PCAST makes a strong recommendation for math courses

On February 7th, the President’s Council of Advisors on Science and Engineering (PCAST)  had a Public Briefing: Report to the President Engage to Excel: Producing One Million Additional College Graduates with Degrees in Science, Technology, Engineering, and Mathematics (STEM) and made a number of recommendations.


The executive summary is here


I was particularly pleased that the report addressed the need for better teaching of mathematics for many college freshmen with STEM majors, that many of these programs require a solid math background. Without excellent math preparation, the STEM major choices to a student may be limited. 

PCAST has recommended 200 experiments over the next 5 years; these experiments would be evaluated for effectiveness.  These activities will include summer bridge programs, using computer technology in remedial computer programs, college math  curriculum taught by faculty in other disciplines (such as engineering),  and “a new pipeline of  producing K-12 mathematics teachers from undergraduate and graduate programs in mathematics-intensive fields other than mathematics.” 

The need for this effort is strong; ACT Inc. statistics show that only 45% of high school seniors who take the ACT are ready for college algebra. The ACT math score of 22 is the benchmark for college algebra. (ACT Inc., The Condition of Career and College Readiness, 2011)  To be prepared to take Calculus I, it is generally accepted that an ACT math score of 27 is needed, a full 5 points higher than the benchmark for college algebra. As a result, a very small percent of students are prepared for Calculus I as they enter college.  However, for engineering, Calculus I is generally the desired math course in the first semester of college (unless a student placed at a higher level) and pre-calculus is considered a remedial course.

 It has been found that a six week summer bridge program by itself for student underprepared is not long enough or intense enough.  Programs that also include mentoring and tutoring throughout the freshmen year are more effective.  So  innovation and integrating of ideas is needed.

 My research has shown:

1)      Being prepared to take Calculus I for engineering majors is important; there is so much math in the engineering and physics courses and the courses tend to be graded competitively; students who enter engineering college with a calculus readiness are more likely to be successful.

2)      However, for non-engineering STEM programs , a balanced high quality college preparation course sequence will often provide an adequate preparation; in some cases a student can be very successful taking college algebra as a first semester course. In other words, calculus readiness may not be required, as long as the student has a strong preparation for English, science and other courses.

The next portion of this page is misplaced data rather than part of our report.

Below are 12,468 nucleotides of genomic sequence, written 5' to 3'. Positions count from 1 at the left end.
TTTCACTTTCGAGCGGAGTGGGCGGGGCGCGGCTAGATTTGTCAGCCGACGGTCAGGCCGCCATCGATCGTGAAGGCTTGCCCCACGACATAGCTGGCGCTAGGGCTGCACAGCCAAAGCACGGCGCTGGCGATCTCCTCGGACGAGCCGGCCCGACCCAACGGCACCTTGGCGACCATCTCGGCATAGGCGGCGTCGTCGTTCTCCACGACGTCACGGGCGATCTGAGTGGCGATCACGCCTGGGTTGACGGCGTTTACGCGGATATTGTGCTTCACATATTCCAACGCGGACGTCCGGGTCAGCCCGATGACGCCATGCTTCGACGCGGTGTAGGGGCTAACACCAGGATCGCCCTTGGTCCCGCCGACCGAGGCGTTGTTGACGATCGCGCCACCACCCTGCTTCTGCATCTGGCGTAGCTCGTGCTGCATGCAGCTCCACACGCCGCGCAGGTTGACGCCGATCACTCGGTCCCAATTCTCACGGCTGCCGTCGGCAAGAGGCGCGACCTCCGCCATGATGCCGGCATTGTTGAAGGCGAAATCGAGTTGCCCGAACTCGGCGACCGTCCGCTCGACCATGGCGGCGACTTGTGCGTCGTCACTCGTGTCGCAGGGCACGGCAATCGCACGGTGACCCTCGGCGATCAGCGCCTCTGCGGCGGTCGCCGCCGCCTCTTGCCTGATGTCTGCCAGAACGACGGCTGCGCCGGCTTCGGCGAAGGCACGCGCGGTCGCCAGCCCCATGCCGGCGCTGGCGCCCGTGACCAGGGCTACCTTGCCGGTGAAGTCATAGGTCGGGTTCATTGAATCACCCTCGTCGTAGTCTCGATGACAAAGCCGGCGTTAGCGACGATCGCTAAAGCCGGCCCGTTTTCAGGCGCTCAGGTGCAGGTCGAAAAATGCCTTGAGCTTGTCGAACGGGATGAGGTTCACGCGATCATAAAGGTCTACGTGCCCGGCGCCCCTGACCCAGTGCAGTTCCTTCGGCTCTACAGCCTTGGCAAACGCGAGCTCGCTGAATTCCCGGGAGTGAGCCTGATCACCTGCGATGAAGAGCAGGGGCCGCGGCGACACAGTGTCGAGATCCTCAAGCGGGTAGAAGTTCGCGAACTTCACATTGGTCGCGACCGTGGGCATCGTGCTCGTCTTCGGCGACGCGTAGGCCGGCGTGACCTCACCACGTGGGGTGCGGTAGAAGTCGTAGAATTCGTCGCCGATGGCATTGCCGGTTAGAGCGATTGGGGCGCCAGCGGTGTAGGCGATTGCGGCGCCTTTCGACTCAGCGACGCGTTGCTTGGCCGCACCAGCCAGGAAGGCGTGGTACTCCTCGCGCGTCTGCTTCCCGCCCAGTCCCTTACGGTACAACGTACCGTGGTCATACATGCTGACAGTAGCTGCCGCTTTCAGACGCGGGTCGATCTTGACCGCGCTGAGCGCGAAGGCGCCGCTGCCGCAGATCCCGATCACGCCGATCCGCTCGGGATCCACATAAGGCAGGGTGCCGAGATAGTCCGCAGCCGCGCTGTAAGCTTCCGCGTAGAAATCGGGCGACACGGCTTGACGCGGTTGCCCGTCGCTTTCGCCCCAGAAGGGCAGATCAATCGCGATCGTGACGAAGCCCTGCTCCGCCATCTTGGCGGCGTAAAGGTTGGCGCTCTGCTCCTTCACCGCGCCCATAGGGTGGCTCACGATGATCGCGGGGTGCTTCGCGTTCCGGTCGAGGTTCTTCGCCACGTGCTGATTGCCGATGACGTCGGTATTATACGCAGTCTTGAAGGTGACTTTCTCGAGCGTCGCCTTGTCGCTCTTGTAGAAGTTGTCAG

3)      The challenge is for those students who place into remedial math. Traditionally they must pay for enrolling in a remedial math course, yet earn no college credit, thus more likely to drop out.  Here is where innovative approaches are needed.   One example of innovation is integrating a remedial course with another college course, such as is being done at Madison Area Technical College (WI).  Luanne Borowicz and Emily Baguhn reported on their innovative approach at the ASQ Education Advancing the STEM Agenda Conference, of combining a remedial math course with college chemistry.  The retention and achievement levels of the students in both the math course and the chemistry course were exceptional.


 It seems like we have swings of the pendulum on where the STEM focus is; today, it is on improving math preparation and helping students with the freshman level math courses.  It is needed. In some past years, the focus has been on student confidence, student background and financial aid.  We must remember that student success in STEM is very much a multivariate concern; my model showed there were nine pillars for student success.   We must also remember that there is significant diversity in the STEM majors; so that math preparation may be essential in a STEM field such as engineering, and less of an issue in a STEM field such as biology.


Cindy Veenstra